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James Dickinson photo
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Sesame seared tuna Beth Furgurson photo
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Beth Furgurson photo
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Crème brûlée trio Beth Furgurson photo
I know this is a restaurant review, but the part I'm excited about is that there is a beautiful new option for seeing movies in town. The folks at CinéBistro might be miffed to hear this, but you don't have to eat there to enjoy a first-run movie in the cushiest venue in Richmond; you just have to be 21. Besides, you can have a decent glass of wine (hey, everyone knows that red wine and Milk Duds are a classic combination) and snuggle with your honey while watching True Grit, which I did on a recent Wednesday night.
We had a full meal, but that was less spectacular than the real leather lounge chairs (with ottomans if you sit in the front row) that feature in-between armrests that lift up and out of the way, turning the whole thing into a rocking love seat. The bar area, complete with old-timey movies playing on a massive wall, is pretty slick, and acts as a high-end holding area while you wait to be seated.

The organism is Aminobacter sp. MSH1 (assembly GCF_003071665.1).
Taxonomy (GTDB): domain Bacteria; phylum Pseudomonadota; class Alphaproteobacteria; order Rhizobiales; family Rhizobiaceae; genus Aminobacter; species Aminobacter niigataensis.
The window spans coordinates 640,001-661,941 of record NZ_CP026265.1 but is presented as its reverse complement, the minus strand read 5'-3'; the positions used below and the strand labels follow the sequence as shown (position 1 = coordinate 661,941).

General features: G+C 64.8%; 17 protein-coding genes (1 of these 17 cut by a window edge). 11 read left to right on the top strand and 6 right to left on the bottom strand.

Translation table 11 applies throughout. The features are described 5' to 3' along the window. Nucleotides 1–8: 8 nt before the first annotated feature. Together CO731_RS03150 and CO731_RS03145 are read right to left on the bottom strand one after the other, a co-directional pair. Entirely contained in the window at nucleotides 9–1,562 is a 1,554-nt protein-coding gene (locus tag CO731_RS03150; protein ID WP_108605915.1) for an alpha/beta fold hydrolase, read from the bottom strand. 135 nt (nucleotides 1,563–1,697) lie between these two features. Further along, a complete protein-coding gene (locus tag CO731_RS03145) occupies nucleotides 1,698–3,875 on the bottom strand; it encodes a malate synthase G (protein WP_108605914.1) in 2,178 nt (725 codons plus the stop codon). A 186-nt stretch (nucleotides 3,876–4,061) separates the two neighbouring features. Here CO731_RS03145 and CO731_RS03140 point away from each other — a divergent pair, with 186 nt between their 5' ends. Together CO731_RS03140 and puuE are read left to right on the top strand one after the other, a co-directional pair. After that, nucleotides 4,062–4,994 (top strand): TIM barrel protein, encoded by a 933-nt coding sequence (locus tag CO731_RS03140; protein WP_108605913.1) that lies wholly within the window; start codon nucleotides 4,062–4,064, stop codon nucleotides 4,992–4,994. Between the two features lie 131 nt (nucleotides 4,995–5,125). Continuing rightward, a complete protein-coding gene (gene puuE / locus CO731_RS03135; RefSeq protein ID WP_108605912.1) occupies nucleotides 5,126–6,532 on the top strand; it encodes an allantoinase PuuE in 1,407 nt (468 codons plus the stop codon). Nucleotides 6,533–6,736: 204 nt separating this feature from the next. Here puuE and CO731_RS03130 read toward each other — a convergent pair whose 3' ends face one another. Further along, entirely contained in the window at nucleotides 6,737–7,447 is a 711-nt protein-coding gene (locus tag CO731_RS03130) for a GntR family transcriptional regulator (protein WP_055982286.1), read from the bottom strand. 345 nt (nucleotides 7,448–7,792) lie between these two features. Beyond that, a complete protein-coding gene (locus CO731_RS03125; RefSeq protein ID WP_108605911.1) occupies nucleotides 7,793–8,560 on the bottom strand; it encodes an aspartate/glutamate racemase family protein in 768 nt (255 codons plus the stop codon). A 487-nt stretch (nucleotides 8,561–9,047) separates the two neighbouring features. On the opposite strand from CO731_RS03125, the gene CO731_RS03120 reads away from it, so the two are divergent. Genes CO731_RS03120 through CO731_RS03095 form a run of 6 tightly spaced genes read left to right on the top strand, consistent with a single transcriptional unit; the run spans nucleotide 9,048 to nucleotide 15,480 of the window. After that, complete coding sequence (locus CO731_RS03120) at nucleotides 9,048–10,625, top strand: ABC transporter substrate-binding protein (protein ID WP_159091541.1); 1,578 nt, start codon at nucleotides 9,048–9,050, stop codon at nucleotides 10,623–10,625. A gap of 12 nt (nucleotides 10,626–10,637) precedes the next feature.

The whole experience took some adjustment, but now that I've been twice, I've got the routine down. Buying tickets online is a great way to secure your seats, and along with them your reservations for lunch (weekends only) or dinner. You can do this in person, but the individual theaters are relatively small, so you are taking chances if you're planning on seeing a popular movie on a busy night. Asking you to show up a half-hour early for in-theater dining is CinéBistro's way of ensuring that the staff has plenty of time to take your order, process it and deliver it before the previews end.
And speaking of previews, this custom movie intro is long — really long. The show times can be annoying, too. On one occasion, we ate at 9:30 p.m. because the 6 p.m. start time for the movie we wanted to see meant getting there at 5:30, and that just doesn't work for most folks with full-time jobs and kids to set up with babysitters.
Every course is delivered before the movie starts. Watch out: The swivel trays, especially designed to accommodate the rectangular china plates, are tiny. My friends and I had plenty of space to spread out onto the adjoining tables and discard dirty dishes, but the theater wasn't overly full that night. The thought of where all that breakable stuff would go if a movie is sold out kind of makes me nervous. There are also no refills on drinks (alcoholic or otherwise) served while the movie is playing. You can go out and get one — and soda refills are free, which is great — but that explains the options of ordering bottles ($24-$43) or getting a 10-ounce pour ($10-$22) of the aforementioned red wine.